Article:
Norham and Twizelbridge
Norham and Twizelbridge is a figure of eight walk taking in the banks of the Tweed and the surrounding area. It’s a beautiful part of Northumberland and a very good walk.
|Hills:||Some low hills|
|This walk is on OS map 339 Kelso, Coldstream & Lower Tweed Valley. Click on map image to buy this map.|
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We start in Norham as there is plenty of street parking here. From here we walk past the village green and then into the church yard of St Cuthbert’s Parish Church. At the back of the Church yard there is a path down to the river. We will be walking by the river Tweed for the first part of the walk, before turning away from the river.
We will pass under the Ladykirk and Norham Bridge, on our way to Newbiggin Dean. This bridge replaced an earlier timber bridge in the late 19th Century. We will use a path up Newbiggin Dean on the way back but on the way out we will head along the river a little further and then inland across fields towards Tilmouth Farm. On the way we pass across an old trackbed from the Tweedmouth to Kelso branch of the North Eastern Railway. This closed in the 1960s but many associated buildings still remain.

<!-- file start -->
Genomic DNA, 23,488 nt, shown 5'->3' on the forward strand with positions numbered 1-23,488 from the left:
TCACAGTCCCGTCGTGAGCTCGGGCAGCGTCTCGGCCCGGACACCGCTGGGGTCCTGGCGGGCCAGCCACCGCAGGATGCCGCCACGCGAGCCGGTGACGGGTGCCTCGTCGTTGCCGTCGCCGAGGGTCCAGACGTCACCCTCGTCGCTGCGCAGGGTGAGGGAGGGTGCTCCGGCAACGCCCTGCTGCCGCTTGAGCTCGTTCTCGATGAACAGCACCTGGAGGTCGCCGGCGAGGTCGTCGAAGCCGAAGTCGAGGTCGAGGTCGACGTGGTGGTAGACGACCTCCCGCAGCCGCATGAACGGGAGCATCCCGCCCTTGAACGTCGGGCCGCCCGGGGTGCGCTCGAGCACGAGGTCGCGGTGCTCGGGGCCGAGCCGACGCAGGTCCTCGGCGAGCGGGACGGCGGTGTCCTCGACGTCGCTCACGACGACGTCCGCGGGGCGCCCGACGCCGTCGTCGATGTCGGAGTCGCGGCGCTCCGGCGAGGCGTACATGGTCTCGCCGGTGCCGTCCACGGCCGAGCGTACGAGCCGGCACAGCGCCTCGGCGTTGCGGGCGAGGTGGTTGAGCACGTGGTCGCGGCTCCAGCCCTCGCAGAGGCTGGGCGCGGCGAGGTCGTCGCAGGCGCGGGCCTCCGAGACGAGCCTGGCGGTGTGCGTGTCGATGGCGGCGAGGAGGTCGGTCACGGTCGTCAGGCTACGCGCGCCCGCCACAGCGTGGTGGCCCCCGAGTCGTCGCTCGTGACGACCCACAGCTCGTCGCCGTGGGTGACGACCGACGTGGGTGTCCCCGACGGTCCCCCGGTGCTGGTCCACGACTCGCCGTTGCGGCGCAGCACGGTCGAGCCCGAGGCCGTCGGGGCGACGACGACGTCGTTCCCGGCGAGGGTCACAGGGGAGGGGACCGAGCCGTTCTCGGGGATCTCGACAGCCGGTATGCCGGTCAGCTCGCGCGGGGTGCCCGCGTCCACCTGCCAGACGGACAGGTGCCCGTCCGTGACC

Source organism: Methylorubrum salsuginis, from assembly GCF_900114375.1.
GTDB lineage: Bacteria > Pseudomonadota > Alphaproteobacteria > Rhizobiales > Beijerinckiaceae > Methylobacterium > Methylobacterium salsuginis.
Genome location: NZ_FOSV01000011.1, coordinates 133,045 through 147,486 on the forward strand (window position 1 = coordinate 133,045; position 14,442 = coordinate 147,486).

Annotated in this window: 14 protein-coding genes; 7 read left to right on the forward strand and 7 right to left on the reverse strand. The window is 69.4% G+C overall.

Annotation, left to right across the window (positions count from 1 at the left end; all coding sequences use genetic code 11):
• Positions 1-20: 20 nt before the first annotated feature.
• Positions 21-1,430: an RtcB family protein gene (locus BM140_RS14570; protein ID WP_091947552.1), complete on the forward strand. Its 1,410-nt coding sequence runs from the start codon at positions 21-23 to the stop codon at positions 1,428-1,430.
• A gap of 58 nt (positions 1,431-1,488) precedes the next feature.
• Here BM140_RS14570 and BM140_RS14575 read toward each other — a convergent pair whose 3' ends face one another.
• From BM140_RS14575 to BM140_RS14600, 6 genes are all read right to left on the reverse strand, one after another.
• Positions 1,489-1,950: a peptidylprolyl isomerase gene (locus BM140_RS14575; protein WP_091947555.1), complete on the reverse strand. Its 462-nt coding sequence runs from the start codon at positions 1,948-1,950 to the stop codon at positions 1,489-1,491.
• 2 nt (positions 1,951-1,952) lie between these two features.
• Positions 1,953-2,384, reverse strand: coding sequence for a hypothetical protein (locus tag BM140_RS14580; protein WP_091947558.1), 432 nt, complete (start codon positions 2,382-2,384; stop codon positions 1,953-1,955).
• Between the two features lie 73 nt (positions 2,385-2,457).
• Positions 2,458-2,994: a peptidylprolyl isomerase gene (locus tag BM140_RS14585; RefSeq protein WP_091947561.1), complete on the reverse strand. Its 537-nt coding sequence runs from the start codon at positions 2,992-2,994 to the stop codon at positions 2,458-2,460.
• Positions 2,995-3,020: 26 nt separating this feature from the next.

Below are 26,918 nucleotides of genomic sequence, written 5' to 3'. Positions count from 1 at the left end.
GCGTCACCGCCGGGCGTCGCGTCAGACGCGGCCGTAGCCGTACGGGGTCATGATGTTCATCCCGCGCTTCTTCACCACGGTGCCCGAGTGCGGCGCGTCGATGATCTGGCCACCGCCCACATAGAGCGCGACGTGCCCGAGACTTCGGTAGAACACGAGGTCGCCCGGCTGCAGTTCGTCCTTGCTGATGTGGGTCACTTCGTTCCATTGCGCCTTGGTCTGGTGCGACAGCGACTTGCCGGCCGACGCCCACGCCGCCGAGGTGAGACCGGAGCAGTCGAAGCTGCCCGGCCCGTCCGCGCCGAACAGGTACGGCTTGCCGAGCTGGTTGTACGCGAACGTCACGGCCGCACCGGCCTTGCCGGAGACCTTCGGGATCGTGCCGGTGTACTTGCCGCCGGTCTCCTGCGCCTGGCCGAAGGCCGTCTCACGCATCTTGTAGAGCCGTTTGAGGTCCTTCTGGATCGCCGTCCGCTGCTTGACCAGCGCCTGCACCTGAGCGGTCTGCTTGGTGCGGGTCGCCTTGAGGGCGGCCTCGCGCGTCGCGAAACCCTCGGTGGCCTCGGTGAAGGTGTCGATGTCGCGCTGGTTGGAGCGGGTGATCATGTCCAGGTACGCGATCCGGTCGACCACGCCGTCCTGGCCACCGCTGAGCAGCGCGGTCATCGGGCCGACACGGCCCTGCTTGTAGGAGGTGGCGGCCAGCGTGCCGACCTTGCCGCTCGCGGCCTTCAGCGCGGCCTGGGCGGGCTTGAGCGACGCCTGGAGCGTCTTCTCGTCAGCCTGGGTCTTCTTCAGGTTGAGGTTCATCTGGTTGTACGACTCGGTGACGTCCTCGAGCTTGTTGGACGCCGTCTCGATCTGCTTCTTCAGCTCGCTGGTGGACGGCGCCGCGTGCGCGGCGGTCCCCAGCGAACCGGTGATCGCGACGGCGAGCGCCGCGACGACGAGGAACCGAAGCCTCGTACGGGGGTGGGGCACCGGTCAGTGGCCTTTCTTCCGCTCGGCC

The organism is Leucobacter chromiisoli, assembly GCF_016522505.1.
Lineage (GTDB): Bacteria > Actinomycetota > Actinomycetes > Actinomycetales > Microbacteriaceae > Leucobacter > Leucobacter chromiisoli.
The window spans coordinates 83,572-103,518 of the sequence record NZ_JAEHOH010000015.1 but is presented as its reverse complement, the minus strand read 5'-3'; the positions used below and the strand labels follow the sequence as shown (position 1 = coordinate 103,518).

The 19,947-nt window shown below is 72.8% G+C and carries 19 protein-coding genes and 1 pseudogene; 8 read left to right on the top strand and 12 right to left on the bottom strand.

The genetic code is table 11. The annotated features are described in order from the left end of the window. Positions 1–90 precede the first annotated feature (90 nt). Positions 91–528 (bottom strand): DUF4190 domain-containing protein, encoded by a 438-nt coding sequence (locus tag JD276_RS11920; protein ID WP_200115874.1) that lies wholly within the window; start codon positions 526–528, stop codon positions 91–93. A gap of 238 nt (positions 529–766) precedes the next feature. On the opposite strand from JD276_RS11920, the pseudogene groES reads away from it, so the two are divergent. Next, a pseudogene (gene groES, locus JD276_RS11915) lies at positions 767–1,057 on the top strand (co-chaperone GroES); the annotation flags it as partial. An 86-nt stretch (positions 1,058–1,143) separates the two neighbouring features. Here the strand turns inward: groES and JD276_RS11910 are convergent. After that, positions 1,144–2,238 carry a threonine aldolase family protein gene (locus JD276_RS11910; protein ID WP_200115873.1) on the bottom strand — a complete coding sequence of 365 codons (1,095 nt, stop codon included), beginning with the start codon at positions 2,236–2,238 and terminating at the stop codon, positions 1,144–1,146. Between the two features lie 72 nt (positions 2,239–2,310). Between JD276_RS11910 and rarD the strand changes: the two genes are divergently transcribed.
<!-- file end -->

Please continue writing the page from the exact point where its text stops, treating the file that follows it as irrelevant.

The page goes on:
Twizelbridge and the River Till
Before long we arrive at Twizelbridge. This is the name of the small hamlet here but there is a Twizel Bridge and also a Twizel Castle. We will visit both. The castle was originally a medieval castle but what remains now is just the shell of an ancient folly. The bridge however was built in 1511 and was a very important crossing point on the River Till, especially during the Anglo-Scottish wars.
From Twizel Bridge we descend down to the banks of the River Till and follow this downstream back to the Tweed. Along the way we pass under a viaduct that was part of the railway mentioned earlier. We will follow the path along the Tweed back to Newbiggin Dean, where we will turn away from the river again and walk up the Dean. We again pass under another viaduct on the disused railway.
Newbiggin Dean and Norham Station
At the top of Newbiggin Dean we take the road back towards Norham. This passes the old Norham Station buildings. This used to be a museum for the railway but closed a few years ago and is now a private residence but some remnants of the museum can still be seen outside.
After crossing another road we take a path along the edge of a field, which emerges across from Norham Castle. Entry to the Castle is free, so we can visit there too, before wandering back into Norham.
We look forward to seeing you there.
Julie and Martin x
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